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Where does among the hidden take place

Where does among the hidden take place

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Revealing all secret hiding spots in among us!

For verification, this article includes further citations. Please contribute to the progress of this article by referencing reputable sources. It is possible that unsourced content would be questioned and withdrawn. Locate sources: “Among the Secret” – JSTOR – news, media, books, and scholars (March 2020) (To find out when and how to delete this template message, read the instructions at the bottom of this page.)
The novel portrays a fictional future in which drastic steps have been taken to curb population growth. It was one of the top ten most taught texts in middle schools in the United States in 2013. [two]
Luke Garner is a 12-year-old boy who lives with his mother, father, and two brothers on a farm. Luke and his parents are violating a rule known as the demographic law by raising a third child. Luke, like all third children, must spend his days concealed or away from public view, or they, along with their families, will be killed or imprisoned. Luke is forced to hide in his house when the government begins building houses in the woods behind the Garners’ house for wealthy, elite people who are government officials. Luke is home alone during the day while his brothers are at school and his parents are at work.

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Luke asks his parents why they sold the woods at dinner last night. Luke’s father states that the woods were in demand by the government, and the family had little choice but to sell them. The family’s only act of rebellion was raising Luke.
Since the government is likely to build houses on this plot of property, Luke wonders if he should stay away from the windows. His father warns him that he should already avoid looking out the curtains. Luke is unsure what will happen if someone outside the family discovers his presence, but he does not want to find out.
Luke’s brother Mark complains that this would discourage Luke from doing his fair share of the outside household chores. The sound of wheels on the gravel driveway interrupts the conversation. Before opening the door to a visiting salesman, Luke rushes to cover, and his mother clears away his table and chair.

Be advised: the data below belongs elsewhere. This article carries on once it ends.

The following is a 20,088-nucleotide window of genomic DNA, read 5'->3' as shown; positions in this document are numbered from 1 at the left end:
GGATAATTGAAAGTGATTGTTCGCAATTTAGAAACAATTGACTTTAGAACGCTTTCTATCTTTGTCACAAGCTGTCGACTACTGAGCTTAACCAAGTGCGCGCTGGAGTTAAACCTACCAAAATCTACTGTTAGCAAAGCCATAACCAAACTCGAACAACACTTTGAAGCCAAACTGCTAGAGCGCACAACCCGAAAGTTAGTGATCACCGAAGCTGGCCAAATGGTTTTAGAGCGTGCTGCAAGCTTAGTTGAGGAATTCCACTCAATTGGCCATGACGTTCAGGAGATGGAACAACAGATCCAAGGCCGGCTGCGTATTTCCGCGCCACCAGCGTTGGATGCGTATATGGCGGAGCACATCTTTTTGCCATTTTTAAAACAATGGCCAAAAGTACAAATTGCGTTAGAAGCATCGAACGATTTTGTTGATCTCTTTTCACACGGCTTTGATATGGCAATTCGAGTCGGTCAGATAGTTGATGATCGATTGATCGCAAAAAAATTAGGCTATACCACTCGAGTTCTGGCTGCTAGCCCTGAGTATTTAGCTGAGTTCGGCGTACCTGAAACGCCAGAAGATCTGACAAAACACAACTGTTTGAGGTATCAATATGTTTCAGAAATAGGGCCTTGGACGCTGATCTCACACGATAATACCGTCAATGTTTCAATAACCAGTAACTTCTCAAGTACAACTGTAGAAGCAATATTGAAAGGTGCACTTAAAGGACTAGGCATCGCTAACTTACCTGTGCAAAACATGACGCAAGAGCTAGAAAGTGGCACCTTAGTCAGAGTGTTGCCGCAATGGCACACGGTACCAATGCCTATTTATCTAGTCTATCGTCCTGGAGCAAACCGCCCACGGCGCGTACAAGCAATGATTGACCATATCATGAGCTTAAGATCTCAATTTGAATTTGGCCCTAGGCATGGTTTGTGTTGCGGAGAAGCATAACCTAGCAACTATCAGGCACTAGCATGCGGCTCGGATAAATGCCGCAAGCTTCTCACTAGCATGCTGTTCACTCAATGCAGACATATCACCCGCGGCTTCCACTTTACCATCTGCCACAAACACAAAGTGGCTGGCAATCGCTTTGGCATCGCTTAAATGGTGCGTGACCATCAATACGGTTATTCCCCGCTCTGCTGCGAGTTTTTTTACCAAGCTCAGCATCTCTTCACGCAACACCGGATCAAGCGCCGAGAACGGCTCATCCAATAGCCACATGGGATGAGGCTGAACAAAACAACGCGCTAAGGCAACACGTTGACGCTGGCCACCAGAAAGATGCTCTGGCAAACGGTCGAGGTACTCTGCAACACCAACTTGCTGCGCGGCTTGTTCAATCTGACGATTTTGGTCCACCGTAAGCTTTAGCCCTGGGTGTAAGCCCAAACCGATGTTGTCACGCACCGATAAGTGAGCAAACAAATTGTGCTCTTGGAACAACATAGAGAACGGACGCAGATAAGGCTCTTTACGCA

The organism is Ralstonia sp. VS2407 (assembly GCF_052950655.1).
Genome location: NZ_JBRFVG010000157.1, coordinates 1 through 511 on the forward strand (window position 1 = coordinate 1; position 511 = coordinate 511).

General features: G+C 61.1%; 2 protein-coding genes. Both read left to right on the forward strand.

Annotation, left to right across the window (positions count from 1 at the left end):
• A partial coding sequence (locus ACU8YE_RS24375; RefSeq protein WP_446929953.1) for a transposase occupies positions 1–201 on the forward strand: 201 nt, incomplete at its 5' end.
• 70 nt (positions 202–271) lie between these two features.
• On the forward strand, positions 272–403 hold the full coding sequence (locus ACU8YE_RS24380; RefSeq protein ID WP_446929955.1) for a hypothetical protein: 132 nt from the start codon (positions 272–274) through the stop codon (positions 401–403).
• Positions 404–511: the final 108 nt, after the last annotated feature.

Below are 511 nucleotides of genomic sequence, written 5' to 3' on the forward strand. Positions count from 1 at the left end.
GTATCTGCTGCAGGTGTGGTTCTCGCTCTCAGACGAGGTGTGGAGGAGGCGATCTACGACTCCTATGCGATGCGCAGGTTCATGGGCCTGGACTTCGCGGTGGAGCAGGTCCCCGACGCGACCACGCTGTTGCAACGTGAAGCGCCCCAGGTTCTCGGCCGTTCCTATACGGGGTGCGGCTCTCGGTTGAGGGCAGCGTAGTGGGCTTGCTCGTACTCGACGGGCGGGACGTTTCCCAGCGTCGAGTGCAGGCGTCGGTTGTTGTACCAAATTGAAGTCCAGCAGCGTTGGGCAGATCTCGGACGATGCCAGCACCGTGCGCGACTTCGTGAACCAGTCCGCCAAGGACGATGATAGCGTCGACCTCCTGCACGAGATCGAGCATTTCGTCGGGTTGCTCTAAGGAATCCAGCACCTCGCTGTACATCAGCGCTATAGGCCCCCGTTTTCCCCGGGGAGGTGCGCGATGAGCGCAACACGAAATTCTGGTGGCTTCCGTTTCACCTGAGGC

Luke had asked his mother why he had to hide when he was six years old. He discovers that there is a law prohibiting families from having more than two children, and that since he is the third one, his life must be kept hidden.

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Luke is a shadow boy, a third child who is prohibited by the Population Police. He’s spent his whole life in hiding, and now that the woods next to his family’s house have been replaced by a new housing plan, he’s not even allowed to go outside. Then one day, Luke notices a girl’s face in the window of a house where he already knows two other girls. Finally, he’s encountered another shadow boy who resembles him. Jen is ready to put her life on the line to come out of the shadows, but does Luke dare to get involved in her risky scheme? Is he able to afford not to?” (This is taken from the jacket copy.)
Margaret Peterson Haddix was born on a farm near Washington Court House, Ohio, and raised her family there. She earned degrees in English/journalism, English/creative writing, and history from Miami University in Ohio. She served as a newspaper copy editor in Fort Wayne, Indiana; a newspaper reporter in Indianapolis; and a community college teacher and freelance writer in Danville, Illinois before her first book was published.
Running Out of Time; Don’t You Dare Read This, Mrs. Dunphrey; Leaving Fishers; Just Ella; Turnabout; Takeoffs and Landings; The Girl with 500 Middle Names; Because of Anya; Escape from Memory; Say What? ; The House on the Gulf; Double Identity; Dexter the Tough; Uprising; Palace of Mirrors; Claim to Fame; the Shadow Children series; the Shadow Children series She also wrote the tenth book in the 39 Clues series, Into the Gauntlet. The International Reading Association’s Children’s Book Prize, the American Library Association’s Best Book and Quick Pick for Reluctant Young Adult Readers notations, and more than a dozen state reader’s choice awards have all been bestowed upon her works.